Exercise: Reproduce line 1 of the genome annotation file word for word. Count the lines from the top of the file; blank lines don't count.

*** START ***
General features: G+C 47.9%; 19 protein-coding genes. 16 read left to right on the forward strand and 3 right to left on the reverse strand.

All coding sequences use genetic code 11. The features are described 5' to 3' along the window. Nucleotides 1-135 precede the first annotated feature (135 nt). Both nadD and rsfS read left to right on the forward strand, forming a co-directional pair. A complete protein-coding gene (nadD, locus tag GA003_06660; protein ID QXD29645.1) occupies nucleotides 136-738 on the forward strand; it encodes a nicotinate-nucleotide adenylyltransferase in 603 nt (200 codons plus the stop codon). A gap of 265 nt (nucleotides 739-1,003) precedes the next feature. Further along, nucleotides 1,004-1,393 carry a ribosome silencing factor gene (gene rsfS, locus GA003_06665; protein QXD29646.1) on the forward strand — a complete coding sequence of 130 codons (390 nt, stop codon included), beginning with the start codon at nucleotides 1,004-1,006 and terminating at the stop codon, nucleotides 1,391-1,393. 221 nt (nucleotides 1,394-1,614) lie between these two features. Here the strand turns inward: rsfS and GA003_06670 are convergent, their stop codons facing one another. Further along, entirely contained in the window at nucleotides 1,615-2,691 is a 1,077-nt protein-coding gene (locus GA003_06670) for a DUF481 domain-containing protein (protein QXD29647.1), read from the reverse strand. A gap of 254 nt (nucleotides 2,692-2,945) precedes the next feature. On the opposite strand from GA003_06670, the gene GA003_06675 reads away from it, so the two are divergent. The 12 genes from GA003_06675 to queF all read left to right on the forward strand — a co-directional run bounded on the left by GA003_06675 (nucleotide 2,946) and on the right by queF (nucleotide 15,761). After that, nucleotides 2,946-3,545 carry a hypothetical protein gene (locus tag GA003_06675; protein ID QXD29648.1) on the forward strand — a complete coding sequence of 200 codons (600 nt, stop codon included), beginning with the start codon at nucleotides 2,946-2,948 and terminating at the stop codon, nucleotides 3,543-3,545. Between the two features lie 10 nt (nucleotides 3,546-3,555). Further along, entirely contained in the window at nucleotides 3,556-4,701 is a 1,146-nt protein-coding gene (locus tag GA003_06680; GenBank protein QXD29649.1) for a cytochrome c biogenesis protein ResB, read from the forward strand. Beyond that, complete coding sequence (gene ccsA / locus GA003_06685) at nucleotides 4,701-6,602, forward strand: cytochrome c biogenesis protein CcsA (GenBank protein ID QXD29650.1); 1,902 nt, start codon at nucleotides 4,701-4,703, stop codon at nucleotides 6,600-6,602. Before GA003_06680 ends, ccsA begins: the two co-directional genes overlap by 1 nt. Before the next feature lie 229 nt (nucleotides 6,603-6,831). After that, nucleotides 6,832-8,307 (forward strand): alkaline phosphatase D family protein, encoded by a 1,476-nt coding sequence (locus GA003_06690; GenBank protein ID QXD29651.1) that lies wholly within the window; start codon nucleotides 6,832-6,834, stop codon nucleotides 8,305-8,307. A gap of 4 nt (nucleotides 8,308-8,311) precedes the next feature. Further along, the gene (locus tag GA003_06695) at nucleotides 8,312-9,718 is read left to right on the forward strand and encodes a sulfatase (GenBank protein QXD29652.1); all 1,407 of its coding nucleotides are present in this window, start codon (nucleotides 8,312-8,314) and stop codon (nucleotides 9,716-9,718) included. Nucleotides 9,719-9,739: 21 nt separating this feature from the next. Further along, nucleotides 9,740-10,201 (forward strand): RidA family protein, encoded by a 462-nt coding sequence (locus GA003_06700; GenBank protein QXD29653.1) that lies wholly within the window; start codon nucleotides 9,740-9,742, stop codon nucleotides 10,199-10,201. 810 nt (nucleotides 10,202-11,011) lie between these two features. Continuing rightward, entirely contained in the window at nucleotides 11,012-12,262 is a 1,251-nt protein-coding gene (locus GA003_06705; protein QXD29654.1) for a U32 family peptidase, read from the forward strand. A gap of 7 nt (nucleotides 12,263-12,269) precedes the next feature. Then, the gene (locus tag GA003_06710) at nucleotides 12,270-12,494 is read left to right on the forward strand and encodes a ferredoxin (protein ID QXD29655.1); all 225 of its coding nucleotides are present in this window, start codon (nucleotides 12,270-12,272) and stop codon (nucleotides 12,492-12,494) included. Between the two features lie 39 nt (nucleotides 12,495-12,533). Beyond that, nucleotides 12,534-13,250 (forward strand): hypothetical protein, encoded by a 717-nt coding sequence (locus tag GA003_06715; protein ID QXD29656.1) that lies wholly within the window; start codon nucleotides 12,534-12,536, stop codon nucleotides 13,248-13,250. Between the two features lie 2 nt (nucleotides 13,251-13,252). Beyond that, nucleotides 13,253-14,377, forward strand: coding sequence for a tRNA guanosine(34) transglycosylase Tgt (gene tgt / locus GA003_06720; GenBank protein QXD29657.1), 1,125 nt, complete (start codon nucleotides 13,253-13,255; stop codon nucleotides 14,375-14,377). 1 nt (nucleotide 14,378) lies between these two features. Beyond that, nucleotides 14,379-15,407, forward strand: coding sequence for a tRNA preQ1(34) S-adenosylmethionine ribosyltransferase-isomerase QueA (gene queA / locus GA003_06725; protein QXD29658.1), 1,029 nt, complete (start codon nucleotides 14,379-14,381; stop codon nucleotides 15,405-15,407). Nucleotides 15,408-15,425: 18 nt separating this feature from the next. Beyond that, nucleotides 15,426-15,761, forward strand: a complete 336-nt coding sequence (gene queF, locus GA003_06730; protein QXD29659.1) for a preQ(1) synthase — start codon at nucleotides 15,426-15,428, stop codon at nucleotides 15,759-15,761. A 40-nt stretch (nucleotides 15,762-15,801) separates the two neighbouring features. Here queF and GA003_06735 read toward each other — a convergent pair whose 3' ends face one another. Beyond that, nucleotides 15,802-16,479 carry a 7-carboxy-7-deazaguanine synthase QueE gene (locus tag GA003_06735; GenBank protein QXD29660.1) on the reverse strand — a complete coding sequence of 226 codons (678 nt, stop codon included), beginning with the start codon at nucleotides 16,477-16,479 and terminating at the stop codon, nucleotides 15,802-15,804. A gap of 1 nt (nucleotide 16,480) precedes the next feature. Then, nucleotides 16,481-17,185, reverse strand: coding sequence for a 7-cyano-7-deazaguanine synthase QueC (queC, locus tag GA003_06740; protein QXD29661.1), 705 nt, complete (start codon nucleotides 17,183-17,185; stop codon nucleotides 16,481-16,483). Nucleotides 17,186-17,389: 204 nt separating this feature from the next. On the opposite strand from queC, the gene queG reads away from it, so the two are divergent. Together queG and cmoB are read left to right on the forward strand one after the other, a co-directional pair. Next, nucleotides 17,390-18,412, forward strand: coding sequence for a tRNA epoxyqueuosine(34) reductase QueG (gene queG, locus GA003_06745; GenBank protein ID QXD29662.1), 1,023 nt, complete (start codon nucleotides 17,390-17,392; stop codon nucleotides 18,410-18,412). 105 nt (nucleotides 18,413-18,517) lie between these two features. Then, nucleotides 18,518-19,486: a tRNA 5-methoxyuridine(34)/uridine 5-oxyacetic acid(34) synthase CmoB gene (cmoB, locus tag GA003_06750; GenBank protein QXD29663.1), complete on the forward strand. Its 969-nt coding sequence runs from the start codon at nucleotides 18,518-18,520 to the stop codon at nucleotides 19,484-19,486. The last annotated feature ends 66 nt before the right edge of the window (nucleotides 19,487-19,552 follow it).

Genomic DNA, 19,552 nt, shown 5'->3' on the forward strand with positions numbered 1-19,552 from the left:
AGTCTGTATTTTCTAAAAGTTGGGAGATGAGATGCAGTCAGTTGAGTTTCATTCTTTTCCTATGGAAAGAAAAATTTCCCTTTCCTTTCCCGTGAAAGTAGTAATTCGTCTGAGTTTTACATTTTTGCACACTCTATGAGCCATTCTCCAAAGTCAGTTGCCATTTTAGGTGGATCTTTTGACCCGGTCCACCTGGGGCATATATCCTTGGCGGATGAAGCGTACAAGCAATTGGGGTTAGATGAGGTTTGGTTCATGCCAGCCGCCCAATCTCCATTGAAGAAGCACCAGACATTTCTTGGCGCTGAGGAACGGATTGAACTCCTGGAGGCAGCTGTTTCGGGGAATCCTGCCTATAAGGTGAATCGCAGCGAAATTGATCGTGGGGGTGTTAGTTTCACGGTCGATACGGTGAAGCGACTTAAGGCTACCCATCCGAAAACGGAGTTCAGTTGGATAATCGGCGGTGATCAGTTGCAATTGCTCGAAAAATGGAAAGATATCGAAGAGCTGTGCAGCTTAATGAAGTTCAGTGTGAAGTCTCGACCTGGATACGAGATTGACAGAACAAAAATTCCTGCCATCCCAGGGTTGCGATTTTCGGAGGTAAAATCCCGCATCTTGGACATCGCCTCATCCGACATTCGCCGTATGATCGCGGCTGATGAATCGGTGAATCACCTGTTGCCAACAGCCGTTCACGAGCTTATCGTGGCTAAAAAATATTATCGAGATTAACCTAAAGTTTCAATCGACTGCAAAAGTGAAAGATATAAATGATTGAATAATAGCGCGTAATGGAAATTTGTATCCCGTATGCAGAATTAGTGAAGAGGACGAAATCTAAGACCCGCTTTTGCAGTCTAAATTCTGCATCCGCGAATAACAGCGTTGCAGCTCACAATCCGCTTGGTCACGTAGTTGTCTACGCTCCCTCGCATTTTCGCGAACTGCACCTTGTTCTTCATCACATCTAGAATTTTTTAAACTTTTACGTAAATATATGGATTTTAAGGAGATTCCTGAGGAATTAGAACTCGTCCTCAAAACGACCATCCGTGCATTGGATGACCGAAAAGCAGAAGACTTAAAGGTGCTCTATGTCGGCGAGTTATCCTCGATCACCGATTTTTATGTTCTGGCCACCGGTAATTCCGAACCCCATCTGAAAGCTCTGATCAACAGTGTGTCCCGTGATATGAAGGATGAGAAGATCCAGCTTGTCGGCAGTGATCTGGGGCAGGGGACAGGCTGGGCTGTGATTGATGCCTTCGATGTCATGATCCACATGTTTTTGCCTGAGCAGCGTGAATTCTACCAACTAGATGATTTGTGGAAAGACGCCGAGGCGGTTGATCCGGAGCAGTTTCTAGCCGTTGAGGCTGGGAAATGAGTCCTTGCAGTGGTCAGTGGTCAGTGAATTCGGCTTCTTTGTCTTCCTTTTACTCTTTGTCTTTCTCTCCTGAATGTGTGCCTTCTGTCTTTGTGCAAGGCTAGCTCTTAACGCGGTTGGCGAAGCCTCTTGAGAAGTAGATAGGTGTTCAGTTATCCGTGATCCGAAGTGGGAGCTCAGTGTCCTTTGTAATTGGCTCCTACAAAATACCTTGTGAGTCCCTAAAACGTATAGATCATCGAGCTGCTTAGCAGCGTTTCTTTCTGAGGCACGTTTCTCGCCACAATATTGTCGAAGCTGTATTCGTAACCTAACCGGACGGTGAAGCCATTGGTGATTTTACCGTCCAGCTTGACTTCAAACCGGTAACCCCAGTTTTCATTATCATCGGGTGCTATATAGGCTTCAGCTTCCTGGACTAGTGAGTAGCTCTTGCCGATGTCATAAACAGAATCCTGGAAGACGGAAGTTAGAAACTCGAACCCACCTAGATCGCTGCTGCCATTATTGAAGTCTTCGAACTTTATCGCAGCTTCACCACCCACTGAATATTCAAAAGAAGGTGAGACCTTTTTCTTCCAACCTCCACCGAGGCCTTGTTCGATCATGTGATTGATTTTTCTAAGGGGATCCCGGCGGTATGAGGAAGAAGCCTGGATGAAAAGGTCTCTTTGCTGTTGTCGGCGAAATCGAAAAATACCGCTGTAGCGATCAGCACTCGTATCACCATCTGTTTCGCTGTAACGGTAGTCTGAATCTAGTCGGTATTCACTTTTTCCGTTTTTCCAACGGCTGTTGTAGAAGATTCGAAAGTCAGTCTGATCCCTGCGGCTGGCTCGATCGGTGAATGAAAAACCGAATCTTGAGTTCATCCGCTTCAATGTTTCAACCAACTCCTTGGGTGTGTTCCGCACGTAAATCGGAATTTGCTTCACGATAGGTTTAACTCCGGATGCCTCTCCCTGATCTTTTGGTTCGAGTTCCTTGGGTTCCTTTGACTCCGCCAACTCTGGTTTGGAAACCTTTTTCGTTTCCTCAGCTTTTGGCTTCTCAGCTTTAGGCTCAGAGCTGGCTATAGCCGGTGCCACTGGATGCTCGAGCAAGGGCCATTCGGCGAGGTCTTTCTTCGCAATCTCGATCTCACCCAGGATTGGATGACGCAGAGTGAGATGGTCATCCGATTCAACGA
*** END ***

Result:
General features: G+C 47.9%; 19 protein-coding genes. 16 read left to right on the forward strand and 3 right to left on the reverse strand.